Many of Prein&Newhof’s professionals have been looking inside buried sewer pipes—hundreds of miles of them. It’s not glamourous, but this is how we help communities manage their systems more cost–effectively. Using Stormwater and Wastewater (SAW) Grants from the Michigan Department of Environmental Quality (MDEQ) since 2013, P&N has inspected and rated the condition of about 8 million feet, or 1500 miles, of sanitary sewer pipes in Michigan communities ranging in population from 2,000 to 40,000 people. If it were necessary, the estimated total replacement value of these buried pipes would be $1.92 billion.
What is SAW?
Sonya Butler, a supervisor at MDEQ and SAW Program Manager, is in charge of administering the SAW program for over 470 communities throughout the state. “In 2013, the State of Michigan allocated $450,000,000 to help communities evaluate their stormwater and wastewater (SAW) systems. SAW Grants of up to $2,000,000 per community were available, and hundreds of cities, villages, townships, and municipal organizations across Michigan are using SAW money to set up infrastructure asset management plans and to develop project plans, designs, and innovative projects. One benefit of an asset management plan is to ensure that the user rates charged are sufficient to operate and maintain the stormwater and wastewater systems,” Butler explains.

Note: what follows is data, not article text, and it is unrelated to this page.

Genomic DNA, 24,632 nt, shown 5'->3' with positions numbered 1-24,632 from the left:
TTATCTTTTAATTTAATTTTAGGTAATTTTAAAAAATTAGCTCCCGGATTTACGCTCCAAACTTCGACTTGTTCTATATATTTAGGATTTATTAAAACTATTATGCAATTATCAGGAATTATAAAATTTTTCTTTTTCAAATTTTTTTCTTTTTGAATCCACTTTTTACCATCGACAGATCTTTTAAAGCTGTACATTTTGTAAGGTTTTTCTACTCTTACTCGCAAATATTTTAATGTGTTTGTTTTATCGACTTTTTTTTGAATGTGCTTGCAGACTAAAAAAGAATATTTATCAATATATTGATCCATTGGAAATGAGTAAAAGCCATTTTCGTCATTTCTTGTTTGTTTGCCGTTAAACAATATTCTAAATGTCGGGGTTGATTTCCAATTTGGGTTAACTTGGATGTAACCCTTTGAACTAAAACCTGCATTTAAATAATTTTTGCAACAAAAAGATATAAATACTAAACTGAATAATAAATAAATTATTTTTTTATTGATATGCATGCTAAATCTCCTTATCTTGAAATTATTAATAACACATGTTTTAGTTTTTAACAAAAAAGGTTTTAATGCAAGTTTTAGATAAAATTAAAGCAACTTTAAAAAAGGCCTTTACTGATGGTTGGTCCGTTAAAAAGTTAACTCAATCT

Our Findings So Far
Prein&Newhof is helping dozens of communities develop asset management plans through the SAW program. P&N SAW Program Manager Brian Vilmont notes, “We are wrapping up our analysis of the inspection data on over 1,500 miles of sewer pipes from several communities that received the first rounds of SAW Grants in 2014. The results were encouraging. Over 50% of the sanitary pipes inspected are in good condition, and less than 5% need immediate attention. However, conditions are always changing and we need to plan for future replacements.”
“Kudos to the leadership and public works staff of these communities for keeping their buried assets in good shape,” Vilmont continued, “While they need to fix a small percentage of their pipes, the asset management plans developed through the SAW program will help them make better long-term decisions and manage their rates.”
Among the first group of communities that Prein&Newhof analyzed, the total cost to fix the poor and failing pipes is estimated at $96 million over the next ten years. To make the repairs, households in these communities will need to pay, on average, approximately $5–15 more per month on their sewer bills. P&N will continue to update these numbers as it accumulates data from additional SAW Grant recipients.
*Graph: The percentages of sanitary sewer pipes that fall under each condition rating for Prein&Newhof’s SAW Round 1 grant recipients.